Systeembioinformaticus Daan de Groot met Self-organising adaptation: a universal mechanism for microbial protein expression regulation
Cellen kunnen zich aanpassen aan, en groeien in, een verbluffende hoeveelheid omgevingen. Dit lijkt, gezien de eenvoud van individuele cellen, een onmogelijke prestatie. Maar hoe zit dit als een populatie cellen gaat samenwerken? De onderzoekers stellen een universeel mechanisme voor dat een populatie cellen in staat stelt te overleven, maar waar individuele cellen zouden falen.
Vijf VU-projecten ontvangen uit het NWA-programma (Nationale Wetenschapsagenda) Ideeëngenerator ieder een financiering van 50.000 euro voor de looptijd van één jaar om hun idee verder te onderzoeken.
JBAH-Vol.9 No.10 2019.pdf
Journal of Biology, Agriculture and Healthcare www.iiste.org
Vol.9, No.10, 2019
From Functional Potential of Soil Bacterial Communities Towards Petroleum Hydrocarbons Bioremediation
Molecular ecology researches are rapidly advancing the knowledge of microorganisms associated with petroleum hydrocarbon degradation, one of the major large-scale pollutants in terrestrial ecosystems. The design and monitoring of bioremediation techniques for hydrocarbons rely on a thorough understanding of the diversity of enzymes involved in the processes of hydrocarbon degradation and the microbes that harbor their allocated genes. This review describes the impact of hydrocarbon pollution on soil microbial communities, the state of the art of detecting functional genes, and functional groups. We will focus on i) the structure, function and succession behavior of microbial communities exposed to hydrocarbons, ii) key genes and pathways, iii) future prospect into bioremediation of petroleum hydrocarbons in aerobic environments. The aim is to get a fundamental insight in these issues to ultimately improve petroleum hydrocarbons bioremediation.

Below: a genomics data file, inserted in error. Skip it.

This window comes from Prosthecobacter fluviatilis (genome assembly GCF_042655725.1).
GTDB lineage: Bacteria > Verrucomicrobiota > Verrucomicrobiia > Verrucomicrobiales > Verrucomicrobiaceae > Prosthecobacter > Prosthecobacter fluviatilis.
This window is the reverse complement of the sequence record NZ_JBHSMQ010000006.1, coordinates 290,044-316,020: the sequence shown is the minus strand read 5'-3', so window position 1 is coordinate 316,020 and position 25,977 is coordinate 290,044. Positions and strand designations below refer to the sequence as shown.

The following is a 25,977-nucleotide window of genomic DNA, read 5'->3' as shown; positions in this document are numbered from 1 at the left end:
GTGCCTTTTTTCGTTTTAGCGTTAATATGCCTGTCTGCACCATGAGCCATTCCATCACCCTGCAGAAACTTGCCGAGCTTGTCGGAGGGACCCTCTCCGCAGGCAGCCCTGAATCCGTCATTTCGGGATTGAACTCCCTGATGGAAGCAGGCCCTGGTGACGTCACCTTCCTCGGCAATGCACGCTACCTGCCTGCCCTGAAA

We were represented well at the first edition of the multidisciplinary congress for life scientists: NWO Life 2019.
Coco presented the three different methods that she developed to measure bacterial responses to antibiotics. Checkerboards, fermentors and droplets: Coco uses all of them to distinguish who invades, who resides, and who persists. Given that similar bacteria can invade, reside or persist in our own bodies, there is little need to explain the relevance of this work.
Rinke also uses droplets, but for a different question: can cells communicate? And if so, can they send specific messages to close-by cells, or are their messages open for everyone? She showed that cells can only communicate privately if they live really close together (literally glued to one another). Although this seems abstract at first, it has important consequences for the evolution of symbiotic species: several bacteria that work together to grow faster (which is for example important in yoghurt production). Rinke expects that partnerships can only arise if cheaters are excluded. Conclusion: the partners should have evolved really close together. We all hope that future experiments will tell if this prediction is correct.
Besides our own delegation, there were many enthusiastic speakers. Most impressive were probably the keynote speakers: Iain Couzin and Ottoline Leyser. They talked with so much conviction that it didn’t matter that their research fields were quite far away from microbiology.
Although the weather still gives the idea that summer didn’t end yet, we had end-of-summer drinks last week. It was a nice get-together and many people joined for a drink and a chat.. The drinks were accompanied by a photo competition with 21 entries. During the drinks the photos were hanging on the wall for the participants to judge which photo stood out most and should win a prize. Ten pictures got at least one vote, but there was a clear winner: Julia’s picture of a duck in Leiden got 7 votes and made her the winner of our competition. She won a 500-piece puzzle of an image of of O|2. Congratulations!
After the voting, lively discussions arose on who had sent in which picture. As the pictures were a clear added value to the first-floor balcony, they were still there by the end of the week – and remained a talking point.